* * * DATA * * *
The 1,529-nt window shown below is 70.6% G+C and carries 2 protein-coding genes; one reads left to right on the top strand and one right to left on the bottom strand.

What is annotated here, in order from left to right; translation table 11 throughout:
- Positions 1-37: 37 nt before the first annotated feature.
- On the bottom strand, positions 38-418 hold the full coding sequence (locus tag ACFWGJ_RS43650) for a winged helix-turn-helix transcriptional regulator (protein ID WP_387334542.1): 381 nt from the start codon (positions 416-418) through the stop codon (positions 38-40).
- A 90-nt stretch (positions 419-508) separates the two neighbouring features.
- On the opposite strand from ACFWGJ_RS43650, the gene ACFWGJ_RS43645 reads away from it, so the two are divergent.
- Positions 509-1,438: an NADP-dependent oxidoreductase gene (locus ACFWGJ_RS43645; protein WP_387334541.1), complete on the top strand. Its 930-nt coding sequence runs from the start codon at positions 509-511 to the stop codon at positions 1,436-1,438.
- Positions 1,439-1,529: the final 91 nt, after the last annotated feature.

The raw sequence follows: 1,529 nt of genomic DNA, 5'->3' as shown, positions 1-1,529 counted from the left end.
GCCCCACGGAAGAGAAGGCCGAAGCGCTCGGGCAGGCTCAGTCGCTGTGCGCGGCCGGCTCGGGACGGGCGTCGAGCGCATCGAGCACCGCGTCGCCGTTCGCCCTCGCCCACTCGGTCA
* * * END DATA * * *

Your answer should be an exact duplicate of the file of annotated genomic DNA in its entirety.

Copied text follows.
The 1,529-nt window shown below is 70.6% G+C and carries 2 protein-coding genes; one reads left to right on the top strand and one right to left on the bottom strand.

What is annotated here, in order from left to right; translation table 11 throughout:
- Positions 1-37: 37 nt before the first annotated feature.
- On the bottom strand, positions 38-418 hold the full coding sequence (locus tag ACFWGJ_RS43650) for a winged helix-turn-helix transcriptional regulator (protein ID WP_387334542.1): 381 nt from the start codon (positions 416-418) through the stop codon (positions 38-40).
- A 90-nt stretch (positions 419-508) separates the two neighbouring features.
- On the opposite strand from ACFWGJ_RS43650, the gene ACFWGJ_RS43645 reads away from it, so the two are divergent.
- Positions 509-1,438: an NADP-dependent oxidoreductase gene (locus ACFWGJ_RS43645; protein WP_387334541.1), complete on the top strand. Its 930-nt coding sequence runs from the start codon at positions 509-511 to the stop codon at positions 1,436-1,438.
- Positions 1,439-1,529: the final 91 nt, after the last annotated feature.

The raw sequence follows: 1,529 nt of genomic DNA, 5'->3' as shown, positions 1-1,529 counted from the left end.
GCCCCACGGAAGAGAAGGCCGAAGCGCTCGGGCAGGCTCAGTCGCTGTGCGCGGCCGGCTCGGGACGGGCGTCGAGCGCATCGAGCACCGCGTCGCCGTTCGCCCTCGCCCACTCGGTCA